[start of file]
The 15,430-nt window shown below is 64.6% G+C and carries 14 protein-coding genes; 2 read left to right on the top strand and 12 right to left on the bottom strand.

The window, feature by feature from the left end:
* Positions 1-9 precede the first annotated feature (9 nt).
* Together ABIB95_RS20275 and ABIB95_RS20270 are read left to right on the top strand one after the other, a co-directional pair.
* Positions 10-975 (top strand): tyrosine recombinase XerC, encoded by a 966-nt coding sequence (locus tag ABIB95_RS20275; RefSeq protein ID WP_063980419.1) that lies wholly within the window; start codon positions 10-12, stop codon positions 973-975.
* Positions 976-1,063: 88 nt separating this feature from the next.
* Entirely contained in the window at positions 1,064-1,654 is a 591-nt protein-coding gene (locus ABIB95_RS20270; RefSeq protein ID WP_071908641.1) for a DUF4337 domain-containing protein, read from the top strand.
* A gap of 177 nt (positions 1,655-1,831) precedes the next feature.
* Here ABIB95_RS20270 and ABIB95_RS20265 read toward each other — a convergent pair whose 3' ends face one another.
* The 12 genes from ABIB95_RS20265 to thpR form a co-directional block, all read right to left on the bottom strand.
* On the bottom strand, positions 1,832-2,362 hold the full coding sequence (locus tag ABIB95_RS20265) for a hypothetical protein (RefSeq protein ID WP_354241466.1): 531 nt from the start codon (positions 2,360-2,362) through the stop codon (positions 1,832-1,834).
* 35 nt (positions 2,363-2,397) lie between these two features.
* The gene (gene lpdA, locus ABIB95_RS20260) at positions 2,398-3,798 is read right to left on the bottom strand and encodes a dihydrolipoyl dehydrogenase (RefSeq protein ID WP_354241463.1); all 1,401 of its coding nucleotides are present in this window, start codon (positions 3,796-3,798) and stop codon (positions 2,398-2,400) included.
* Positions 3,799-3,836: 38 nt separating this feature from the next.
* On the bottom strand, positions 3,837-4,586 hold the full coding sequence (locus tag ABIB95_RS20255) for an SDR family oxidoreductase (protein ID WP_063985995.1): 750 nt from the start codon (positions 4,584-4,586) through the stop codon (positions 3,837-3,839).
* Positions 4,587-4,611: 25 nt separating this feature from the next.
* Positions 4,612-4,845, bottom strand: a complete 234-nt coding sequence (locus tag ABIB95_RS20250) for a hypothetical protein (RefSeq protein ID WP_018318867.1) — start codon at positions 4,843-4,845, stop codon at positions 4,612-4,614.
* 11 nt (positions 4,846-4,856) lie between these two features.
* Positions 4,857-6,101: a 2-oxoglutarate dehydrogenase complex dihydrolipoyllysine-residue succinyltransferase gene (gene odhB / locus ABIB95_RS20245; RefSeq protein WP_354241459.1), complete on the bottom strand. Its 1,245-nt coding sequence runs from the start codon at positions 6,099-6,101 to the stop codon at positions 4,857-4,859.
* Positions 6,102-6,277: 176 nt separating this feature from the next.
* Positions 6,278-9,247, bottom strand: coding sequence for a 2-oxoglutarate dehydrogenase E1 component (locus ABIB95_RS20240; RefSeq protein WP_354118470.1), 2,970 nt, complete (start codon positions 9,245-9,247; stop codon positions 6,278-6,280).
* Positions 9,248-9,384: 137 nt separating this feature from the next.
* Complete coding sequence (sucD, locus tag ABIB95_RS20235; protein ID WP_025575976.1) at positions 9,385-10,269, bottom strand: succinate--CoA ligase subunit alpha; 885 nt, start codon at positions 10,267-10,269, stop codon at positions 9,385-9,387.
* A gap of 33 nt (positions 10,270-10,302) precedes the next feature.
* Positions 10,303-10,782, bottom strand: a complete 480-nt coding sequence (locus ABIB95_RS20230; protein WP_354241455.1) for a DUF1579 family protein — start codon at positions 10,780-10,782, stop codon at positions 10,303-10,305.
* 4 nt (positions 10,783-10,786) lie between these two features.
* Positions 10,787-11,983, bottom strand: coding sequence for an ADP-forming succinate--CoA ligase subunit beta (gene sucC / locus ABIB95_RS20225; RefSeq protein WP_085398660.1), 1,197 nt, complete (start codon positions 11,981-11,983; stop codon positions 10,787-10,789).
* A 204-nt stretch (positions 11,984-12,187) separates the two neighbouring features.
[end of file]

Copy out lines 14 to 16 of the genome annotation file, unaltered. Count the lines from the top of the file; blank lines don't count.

* Positions 3,799-3,836: 38 nt separating this feature from the next.
* On the bottom strand, positions 3,837-4,586 hold the full coding sequence (locus tag ABIB95_RS20255) for an SDR family oxidoreductase (protein ID WP_063985995.1): 750 nt from the start codon (positions 4,584-4,586) through the stop codon (positions 3,837-3,839).
* Positions 4,587-4,611: 25 nt separating this feature from the next.